Glass, porcelain, and ceramic are beautiful, but all it takes is one misstep for them to shatter on the floor. If you’re ready for a teapot that won’t break, one that will last several lifetimes and that will become a treasured family heirloom, look no further than our Cast Iron Teapot.
This cast iron teapot is among our finest. Made with one of the most durable metals on earth and forged with centuries of blacksmith skill behind it, this teapot is truly one that you’ll enjoy and pass on to your grandchildren for them to enjoy just as you did.
This teapot features an intricate koi fish swimming amidst a pattern of waves that encircles the teapot’s base. Its beauty is only matched by its practicality. This teapot has a tall, wide handle for easy pouring and an infuser just under the lid for making loose leaf tea easily and efficiently.
Not only that, cast iron is the ideal choice for a teapot because with each tea brewed, the pot releases a small amount of iron. Humans need iron to thrive, as it promotes healthy blood cell generation. Additionally, iron improves water quality, so your tea will taste better than ever.
Cast iron is easy to care for. Simply empty any excess liquid when you’re finished with the pot to avoid rust and use a soft cloth to gently clean. Avoid using soap or rubbing with a sponge, as it can weaken the properties of the iron.
Take care of your cast iron teapot and it will serve you and your family for generations to come.
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Material: Cast Iron
- Before you get to cleaning teapots, make sure that it is empty and give it time to cool off. This time allows the metal to shrink back to its original side and therefore makes for an easy wash.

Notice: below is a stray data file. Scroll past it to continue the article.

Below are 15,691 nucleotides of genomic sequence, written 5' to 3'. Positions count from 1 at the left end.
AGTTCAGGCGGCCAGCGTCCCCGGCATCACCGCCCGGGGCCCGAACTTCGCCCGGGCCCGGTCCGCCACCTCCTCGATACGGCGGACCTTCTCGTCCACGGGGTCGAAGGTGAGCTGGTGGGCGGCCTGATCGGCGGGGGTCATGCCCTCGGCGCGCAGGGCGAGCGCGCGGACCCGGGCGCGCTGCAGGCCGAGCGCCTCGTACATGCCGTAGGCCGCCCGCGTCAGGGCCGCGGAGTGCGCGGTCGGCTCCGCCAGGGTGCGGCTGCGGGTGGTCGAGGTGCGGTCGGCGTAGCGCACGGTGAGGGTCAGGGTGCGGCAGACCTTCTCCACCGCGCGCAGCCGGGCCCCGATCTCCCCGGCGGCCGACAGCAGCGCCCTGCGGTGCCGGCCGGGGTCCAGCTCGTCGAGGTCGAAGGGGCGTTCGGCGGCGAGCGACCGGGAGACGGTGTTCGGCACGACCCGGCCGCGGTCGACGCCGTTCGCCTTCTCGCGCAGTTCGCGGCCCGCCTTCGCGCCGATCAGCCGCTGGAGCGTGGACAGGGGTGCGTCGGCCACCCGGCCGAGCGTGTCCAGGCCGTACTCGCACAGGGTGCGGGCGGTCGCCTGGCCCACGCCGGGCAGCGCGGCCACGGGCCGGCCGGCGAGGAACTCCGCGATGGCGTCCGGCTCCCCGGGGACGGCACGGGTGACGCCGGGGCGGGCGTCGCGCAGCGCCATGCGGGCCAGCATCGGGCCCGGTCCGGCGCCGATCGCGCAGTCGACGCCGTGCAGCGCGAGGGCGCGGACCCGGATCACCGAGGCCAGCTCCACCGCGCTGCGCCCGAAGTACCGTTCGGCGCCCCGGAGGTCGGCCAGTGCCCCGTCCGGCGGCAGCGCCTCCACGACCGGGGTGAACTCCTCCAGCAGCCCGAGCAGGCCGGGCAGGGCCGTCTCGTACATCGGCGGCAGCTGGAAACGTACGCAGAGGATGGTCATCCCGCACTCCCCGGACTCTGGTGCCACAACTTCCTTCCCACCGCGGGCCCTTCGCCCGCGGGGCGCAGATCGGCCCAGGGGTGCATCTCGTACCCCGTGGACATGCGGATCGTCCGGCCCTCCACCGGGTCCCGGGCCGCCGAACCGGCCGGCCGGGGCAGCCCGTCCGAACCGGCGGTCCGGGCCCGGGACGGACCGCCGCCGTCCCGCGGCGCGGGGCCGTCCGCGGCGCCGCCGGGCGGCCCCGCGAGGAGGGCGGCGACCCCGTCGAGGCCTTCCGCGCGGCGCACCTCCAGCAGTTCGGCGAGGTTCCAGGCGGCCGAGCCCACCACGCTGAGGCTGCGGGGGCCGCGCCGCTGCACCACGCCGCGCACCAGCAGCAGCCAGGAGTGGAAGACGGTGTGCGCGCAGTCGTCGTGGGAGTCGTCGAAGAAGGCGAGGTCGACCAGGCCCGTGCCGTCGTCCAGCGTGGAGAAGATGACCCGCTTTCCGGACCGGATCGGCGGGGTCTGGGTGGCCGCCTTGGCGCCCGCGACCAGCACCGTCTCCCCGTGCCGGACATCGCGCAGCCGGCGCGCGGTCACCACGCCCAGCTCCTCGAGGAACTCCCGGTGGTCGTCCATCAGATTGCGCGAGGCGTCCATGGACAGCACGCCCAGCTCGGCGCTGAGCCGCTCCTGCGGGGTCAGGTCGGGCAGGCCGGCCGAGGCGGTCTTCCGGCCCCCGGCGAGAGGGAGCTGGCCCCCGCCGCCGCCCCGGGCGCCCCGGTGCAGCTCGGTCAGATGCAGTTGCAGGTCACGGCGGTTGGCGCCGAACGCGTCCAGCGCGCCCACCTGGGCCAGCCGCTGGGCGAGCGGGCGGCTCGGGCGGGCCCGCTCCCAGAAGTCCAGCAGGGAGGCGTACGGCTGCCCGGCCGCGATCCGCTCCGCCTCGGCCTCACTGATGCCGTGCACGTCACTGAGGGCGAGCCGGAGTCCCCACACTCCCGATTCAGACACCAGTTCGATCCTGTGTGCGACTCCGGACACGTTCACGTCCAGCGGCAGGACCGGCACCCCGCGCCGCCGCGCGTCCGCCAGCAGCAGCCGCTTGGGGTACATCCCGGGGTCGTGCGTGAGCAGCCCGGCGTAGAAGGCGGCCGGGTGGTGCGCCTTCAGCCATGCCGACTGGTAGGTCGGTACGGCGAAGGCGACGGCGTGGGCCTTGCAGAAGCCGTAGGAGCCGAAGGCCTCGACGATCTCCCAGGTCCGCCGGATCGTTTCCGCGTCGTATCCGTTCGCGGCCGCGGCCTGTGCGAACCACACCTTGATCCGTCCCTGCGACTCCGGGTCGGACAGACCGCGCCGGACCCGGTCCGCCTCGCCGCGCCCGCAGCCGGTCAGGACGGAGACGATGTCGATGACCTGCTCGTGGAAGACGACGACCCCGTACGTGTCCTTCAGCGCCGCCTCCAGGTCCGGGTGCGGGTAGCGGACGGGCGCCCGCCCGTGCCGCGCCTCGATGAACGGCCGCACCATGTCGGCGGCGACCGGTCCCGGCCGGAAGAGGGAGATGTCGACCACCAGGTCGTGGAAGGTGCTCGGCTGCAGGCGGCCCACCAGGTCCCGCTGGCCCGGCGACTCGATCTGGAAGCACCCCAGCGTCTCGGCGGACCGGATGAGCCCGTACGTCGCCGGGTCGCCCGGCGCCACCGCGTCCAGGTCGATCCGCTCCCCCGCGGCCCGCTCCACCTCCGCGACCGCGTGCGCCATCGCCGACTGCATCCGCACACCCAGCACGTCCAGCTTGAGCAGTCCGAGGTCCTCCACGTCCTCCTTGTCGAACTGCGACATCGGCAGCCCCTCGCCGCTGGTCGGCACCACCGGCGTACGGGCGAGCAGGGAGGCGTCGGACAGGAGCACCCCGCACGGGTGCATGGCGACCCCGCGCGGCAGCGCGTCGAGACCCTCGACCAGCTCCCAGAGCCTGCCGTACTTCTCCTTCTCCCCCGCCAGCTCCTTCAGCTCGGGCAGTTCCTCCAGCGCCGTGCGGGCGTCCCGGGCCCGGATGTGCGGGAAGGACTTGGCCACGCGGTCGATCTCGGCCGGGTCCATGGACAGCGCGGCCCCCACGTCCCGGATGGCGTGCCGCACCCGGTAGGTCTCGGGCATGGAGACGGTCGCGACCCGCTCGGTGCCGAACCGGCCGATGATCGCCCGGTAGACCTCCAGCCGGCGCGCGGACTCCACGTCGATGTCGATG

- Rinse the teapot with some lukewarm water, and do not add any detergent or dishwashing soap while doing this.
- Avoid using rough pads while trying to clean the teapot. You don't want any scratching going on because once the inner coating gets exposed, rusting will be imminent and eventually destroying the teapot.
- When done rinsing, wipe the pot with a soft clean cloth. Make sure you get every part, especially the inside of the pot. You then proceed to wipe the outside of the teapot. Get to the shoulder and undercut parts ever so gently.
- Put it in an upside-down position somewhere that it can get a light breeze and allow it to air dry
- During cleaning, some water can make bring in some rust. Specs of rust are imminent. The rusting can, however, can be remedied through a soft brush. Use it sparingly and gently. You want to keep the crust glowing.
- Fill the teapot with boiling water to the brim and add some tea leaves. Cover the teapot with its lid and let the tea leaves steep out for about half an hour. Get rid of the tea leaves and pour out the water from the pot. The tanning that is in the tea reacts with the rust forming a natural seal and prevents it from happening again. If you do this often, then you have yourself a lifelong kettle.
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